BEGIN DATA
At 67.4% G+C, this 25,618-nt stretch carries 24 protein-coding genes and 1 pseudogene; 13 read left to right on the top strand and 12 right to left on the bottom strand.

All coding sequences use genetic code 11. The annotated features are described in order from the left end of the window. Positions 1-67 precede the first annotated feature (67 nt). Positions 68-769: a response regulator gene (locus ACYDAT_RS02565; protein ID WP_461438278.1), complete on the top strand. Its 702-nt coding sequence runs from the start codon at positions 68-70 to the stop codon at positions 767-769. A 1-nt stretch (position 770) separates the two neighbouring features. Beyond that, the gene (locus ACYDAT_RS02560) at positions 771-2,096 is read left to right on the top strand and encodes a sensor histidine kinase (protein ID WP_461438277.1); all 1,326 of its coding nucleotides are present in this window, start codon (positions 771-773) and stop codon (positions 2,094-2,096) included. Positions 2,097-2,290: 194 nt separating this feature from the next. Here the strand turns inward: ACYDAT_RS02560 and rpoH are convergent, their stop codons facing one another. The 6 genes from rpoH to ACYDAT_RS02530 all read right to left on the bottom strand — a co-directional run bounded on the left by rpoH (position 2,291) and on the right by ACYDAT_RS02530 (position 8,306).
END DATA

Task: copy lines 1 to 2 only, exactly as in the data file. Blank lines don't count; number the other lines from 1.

At 67.4% G+C, this 25,618-nt stretch carries 24 protein-coding genes and 1 pseudogene; 13 read left to right on the top strand and 12 right to left on the bottom strand.

All coding sequences use genetic code 11. The annotated features are described in order from the left end of the window. Positions 1-67 precede the first annotated feature (67 nt). Positions 68-769: a response regulator gene (locus ACYDAT_RS02565; protein ID WP_461438278.1), complete on the top strand. Its 702-nt coding sequence runs from the start codon at positions 68-70 to the stop codon at positions 767-769. A 1-nt stretch (position 770) separates the two neighbouring features. Beyond that, the gene (locus ACYDAT_RS02560) at positions 771-2,096 is read left to right on the top strand and encodes a sensor histidine kinase (protein ID WP_461438277.1); all 1,326 of its coding nucleotides are present in this window, start codon (positions 771-773) and stop codon (positions 2,094-2,096) included. Positions 2,097-2,290: 194 nt separating this feature from the next. Here the strand turns inward: ACYDAT_RS02560 and rpoH are convergent, their stop codons facing one another. The 6 genes from rpoH to ACYDAT_RS02530 all read right to left on the bottom strand — a co-directional run bounded on the left by rpoH (position 2,291) and on the right by ACYDAT_RS02530 (position 8,306).